Management of Challenges

The recently conducted Inter Parliamentary Union reflected Vietnam’s globalised approach. This is due to the steps taken by Vietnam to liberalise its thoughts over the last 29 years. The Vietnamese have strained every sinew to follow a market economy leading to the development of the country since 1986.

Vietnam made a shift from its highly centralised planned economy to a socialist modelled market economy. Over this period the economy has seen rapid growth rising to a nominal GDP of $188 billion and nominal per capita income of $2,073. A bilateral trade agreement signed with the United States (US) on July 13, 2000 permitted Vietnamese goods to enter the US market. In 2001, the Communist Party of Vietnam approved a 10 year economic plan and enhanced the role of the private sector. Vietnam was officially became a member of the World Trade Organisation on January 11, 2007. This further liberalised the economy but Vietnam had to face stiff competition in exporting its goods. Despite this Vietnam continued to maintain a steady growth between 5 to 7 percent.

Currently the government has set out a growth rate of 6.2% for 2015. Further, inflation will be maintained at 5% resulting in reduction of poverty by another 1.7 % and creation of additional 1.6 million new job opportunities. The rise recorded in recent months is driven by strong exports and a booming manufacturing sector. Experts feel that to reach a growth rate of 6.2% there would be a need to boost investment to the tune of 33-35% of GDP. Further Vietnam is pushing ahead with its plan of disinvesting its 1,000 state owned enterprises. The Ministry of Planning and Investment was asked by the government to withdraw its proposal for using the state budget to settle bad debts of state-owned enterprises. It is estimated that the bad debt works out to $80 billion.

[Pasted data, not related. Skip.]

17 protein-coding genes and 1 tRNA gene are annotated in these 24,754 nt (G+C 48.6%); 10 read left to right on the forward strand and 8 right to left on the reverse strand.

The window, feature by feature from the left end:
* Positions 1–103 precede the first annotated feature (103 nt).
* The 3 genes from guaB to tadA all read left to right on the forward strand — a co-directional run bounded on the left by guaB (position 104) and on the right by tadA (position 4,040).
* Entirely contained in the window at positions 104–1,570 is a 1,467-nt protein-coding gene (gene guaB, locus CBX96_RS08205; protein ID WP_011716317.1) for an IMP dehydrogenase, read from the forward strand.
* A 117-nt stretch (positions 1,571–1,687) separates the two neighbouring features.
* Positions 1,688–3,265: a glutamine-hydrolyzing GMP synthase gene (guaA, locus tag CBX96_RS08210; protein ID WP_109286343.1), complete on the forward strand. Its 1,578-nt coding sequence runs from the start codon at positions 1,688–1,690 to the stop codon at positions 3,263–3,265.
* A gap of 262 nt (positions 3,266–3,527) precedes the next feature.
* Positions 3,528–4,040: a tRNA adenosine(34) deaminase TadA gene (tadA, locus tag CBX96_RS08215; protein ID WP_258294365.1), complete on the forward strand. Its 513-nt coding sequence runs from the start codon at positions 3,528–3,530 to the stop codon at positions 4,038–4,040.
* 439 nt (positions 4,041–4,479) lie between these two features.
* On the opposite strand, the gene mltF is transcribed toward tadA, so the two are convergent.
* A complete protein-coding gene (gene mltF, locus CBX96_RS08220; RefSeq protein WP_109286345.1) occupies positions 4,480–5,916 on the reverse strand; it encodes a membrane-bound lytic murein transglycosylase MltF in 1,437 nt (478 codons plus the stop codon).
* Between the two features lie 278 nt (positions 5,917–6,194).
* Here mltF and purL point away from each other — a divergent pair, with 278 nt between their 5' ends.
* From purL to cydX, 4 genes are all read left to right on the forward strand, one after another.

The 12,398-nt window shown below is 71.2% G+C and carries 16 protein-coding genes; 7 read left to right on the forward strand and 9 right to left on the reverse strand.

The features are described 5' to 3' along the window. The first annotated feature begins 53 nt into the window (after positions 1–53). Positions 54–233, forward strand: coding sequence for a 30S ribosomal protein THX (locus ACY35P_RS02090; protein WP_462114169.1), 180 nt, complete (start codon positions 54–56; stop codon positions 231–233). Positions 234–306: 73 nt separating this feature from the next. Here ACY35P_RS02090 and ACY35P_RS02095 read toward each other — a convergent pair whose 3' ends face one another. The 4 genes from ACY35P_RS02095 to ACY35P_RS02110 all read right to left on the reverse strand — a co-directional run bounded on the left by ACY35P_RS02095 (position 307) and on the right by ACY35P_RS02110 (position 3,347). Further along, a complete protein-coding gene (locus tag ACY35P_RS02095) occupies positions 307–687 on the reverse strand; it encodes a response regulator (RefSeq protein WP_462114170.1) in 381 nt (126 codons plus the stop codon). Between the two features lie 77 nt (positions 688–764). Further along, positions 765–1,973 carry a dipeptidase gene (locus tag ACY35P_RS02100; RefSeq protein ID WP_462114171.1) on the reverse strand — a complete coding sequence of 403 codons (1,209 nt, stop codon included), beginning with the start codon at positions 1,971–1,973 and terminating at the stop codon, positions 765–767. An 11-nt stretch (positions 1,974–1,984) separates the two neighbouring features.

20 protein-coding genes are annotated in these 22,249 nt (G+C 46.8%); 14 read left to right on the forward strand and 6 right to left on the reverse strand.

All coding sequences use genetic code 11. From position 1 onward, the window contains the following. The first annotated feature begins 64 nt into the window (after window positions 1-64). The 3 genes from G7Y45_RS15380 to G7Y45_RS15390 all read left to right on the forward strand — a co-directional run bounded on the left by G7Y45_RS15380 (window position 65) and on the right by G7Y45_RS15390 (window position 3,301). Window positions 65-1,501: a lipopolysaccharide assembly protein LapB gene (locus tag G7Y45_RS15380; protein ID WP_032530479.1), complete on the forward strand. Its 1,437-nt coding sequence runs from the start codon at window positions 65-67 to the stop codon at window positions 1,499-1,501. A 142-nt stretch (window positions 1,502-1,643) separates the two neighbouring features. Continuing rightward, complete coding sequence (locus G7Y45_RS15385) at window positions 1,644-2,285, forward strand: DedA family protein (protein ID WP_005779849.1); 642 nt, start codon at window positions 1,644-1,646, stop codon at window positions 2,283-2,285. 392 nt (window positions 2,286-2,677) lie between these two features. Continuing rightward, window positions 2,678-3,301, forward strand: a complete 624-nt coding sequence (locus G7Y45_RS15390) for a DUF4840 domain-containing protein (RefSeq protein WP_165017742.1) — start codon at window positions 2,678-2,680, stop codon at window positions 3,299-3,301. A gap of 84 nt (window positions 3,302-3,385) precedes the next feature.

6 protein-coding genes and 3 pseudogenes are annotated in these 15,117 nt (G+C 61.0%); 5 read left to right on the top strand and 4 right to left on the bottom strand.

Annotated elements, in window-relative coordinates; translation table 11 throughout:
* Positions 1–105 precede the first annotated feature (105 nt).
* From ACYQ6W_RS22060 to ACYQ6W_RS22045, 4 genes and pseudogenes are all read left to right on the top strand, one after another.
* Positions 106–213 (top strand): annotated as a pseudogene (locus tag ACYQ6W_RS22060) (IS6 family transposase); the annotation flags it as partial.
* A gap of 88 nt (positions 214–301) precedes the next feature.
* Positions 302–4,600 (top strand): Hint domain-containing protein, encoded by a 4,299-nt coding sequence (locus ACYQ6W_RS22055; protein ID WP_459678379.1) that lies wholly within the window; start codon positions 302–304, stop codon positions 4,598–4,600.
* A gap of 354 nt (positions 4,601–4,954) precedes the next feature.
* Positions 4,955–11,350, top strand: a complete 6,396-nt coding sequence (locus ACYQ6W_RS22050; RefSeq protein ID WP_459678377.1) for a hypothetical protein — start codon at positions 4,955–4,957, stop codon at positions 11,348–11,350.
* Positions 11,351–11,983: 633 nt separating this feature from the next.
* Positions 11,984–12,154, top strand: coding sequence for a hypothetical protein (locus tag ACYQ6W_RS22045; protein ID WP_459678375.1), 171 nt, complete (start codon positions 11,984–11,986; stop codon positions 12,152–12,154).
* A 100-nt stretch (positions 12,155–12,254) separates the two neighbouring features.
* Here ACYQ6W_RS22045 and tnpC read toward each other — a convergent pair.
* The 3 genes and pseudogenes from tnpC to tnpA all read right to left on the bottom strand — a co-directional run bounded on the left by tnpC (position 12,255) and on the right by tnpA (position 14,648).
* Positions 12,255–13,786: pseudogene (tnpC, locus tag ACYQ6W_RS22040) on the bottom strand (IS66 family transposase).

Further the government wants to tackle corruption which exists in finance, banking, land management, natural resources exploitation and public investment. Despite these irritants the Vietnamese economy has stabilised. The forecasts predict that in the short run Vietnamese economy will grow at a slightly slower speed and will accelerate to high growths in the long run once the shortcomings are addressed.

Vietnam’s security depends on the resolution of the South China Sea dispute with China. The General Secretary of the Communist Party of Vietnam Nguyen Phu Trong visited China in the second week of April 2015. On April 7, 2015 he held discussions with the Chinese President Xi Jinping. A joint communiqué reported by Chinese news media Xinhua stated that both countries had discussions on issues pertaining to the South China Sea. The two countries agreed to use the existing border resolution mechanisms to look for a basic and lasting resolution which both countries should accept. It is pertinent to note that both the countries have resolved their land border dispute by 1999 and are capable of solving problems amicably.